• Similarly, overall income for Black Americans was about 42% lower than for whites in 2018.
  • There’s a similar disparity at the household level. Lower incomes mean that the poverty rate for Black families is over twice that of white families.
  • One of the contributing factors to the household wealth disparity is student loans.
  • The wage gap between races also interacts with the gender wage gap between men and women.
  • A key part of the “American Dream” is leaving your children in a better economic position than you were in, but that dream is less attainable for Black Americans.
  • Educational opportunities remain starkly split by race.
  • The share of both white and Black Americans with college degrees has increased dramatically over the last half-century, but there’s still a gap.
  • When they tried to get financing from banks, Black mortgage applicants were more likely to be denied loans than aspiring homeowners of other races. Thus, the share of Black households that own their own homes is lower than other racial groups.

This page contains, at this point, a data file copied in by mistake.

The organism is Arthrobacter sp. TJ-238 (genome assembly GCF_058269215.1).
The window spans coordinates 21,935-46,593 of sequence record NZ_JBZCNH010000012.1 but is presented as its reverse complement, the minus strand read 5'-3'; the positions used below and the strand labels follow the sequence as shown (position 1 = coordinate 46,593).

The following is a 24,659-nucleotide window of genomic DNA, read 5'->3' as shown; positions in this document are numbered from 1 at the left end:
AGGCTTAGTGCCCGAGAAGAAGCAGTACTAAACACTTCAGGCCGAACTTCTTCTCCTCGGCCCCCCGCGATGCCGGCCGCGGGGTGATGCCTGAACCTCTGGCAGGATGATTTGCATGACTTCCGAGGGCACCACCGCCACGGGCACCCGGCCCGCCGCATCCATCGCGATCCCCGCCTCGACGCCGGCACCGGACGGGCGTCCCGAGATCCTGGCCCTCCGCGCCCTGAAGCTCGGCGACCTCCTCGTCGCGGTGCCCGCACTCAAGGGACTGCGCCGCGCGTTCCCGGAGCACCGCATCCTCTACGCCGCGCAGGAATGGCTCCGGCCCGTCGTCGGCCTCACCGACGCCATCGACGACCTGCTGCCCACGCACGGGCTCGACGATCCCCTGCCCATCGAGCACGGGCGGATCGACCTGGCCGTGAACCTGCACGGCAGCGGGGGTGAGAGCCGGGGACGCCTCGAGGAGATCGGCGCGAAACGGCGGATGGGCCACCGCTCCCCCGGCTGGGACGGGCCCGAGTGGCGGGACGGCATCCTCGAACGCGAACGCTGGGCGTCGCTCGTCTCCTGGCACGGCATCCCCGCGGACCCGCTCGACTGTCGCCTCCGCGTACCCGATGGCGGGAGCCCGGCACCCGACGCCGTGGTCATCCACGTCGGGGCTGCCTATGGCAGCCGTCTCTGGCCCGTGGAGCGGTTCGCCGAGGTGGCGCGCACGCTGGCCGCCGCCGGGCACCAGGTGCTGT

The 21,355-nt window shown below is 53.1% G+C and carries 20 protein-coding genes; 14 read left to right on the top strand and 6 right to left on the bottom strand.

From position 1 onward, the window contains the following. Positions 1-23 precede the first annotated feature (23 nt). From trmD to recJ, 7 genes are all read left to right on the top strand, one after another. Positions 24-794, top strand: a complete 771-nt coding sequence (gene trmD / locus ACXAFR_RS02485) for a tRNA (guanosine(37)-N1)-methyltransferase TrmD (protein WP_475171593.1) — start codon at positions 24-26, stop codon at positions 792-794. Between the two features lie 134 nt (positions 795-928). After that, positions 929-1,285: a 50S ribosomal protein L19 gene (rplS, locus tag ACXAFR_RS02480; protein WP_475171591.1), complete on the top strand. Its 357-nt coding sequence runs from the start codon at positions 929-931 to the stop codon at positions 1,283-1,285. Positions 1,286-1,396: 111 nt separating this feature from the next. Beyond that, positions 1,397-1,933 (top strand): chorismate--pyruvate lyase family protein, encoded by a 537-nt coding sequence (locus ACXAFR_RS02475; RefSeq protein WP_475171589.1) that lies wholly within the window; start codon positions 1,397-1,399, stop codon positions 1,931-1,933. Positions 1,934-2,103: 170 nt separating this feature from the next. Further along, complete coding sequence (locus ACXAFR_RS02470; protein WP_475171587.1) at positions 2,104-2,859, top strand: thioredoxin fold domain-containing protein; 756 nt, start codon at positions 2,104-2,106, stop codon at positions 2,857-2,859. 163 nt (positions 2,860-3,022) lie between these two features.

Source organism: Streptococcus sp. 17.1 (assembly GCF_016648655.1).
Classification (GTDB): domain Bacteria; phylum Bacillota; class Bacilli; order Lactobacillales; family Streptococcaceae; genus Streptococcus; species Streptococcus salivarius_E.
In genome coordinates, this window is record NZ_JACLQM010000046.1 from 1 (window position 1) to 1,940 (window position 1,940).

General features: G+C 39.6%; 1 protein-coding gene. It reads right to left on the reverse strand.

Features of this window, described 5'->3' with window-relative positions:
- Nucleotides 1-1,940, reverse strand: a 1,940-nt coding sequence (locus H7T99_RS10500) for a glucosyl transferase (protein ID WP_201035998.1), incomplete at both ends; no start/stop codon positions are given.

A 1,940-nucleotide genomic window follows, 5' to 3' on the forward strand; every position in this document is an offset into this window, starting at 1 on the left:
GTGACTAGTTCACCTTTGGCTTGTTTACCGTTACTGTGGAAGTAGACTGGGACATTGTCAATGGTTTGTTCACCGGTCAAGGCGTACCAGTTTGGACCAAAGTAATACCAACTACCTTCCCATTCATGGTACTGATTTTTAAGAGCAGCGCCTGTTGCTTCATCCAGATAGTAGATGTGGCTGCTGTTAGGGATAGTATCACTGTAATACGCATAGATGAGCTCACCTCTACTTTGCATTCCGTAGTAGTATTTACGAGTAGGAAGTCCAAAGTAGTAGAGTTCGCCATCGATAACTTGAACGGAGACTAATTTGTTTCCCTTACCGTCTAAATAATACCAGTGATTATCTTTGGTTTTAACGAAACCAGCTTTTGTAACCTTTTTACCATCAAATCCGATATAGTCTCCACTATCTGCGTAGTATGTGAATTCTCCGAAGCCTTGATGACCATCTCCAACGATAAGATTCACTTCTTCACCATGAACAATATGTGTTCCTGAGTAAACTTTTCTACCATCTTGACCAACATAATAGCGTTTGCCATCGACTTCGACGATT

• Black men are roughly five times more likely to be imprisoned than their white counterparts — and nearly 13 times as likely in the 18-19 age group.
  • Roughly half of those fatally shot by police are white, but Black Americans are fatally shot at a disproportionate rate compared to their representation in the US population.

When I review these data points, I think about this quote from Frederick Douglass.

Fredrick Douglass said, “Everybody has asked the question, … ‘What shall we do with the Negro?‘ I have had but one answer from the beginning. Do nothing with us! You’re doing with us has already played the mischief with us. Do nothing with us! If the apples will not remain on the tree of their own strength, … let them fall! I am not for tying or fastening them on the tree in any way, except by nature’s plan, and if they will not stay there, let them fall. And if the Negro cannot stand on his own legs, let him fall also.”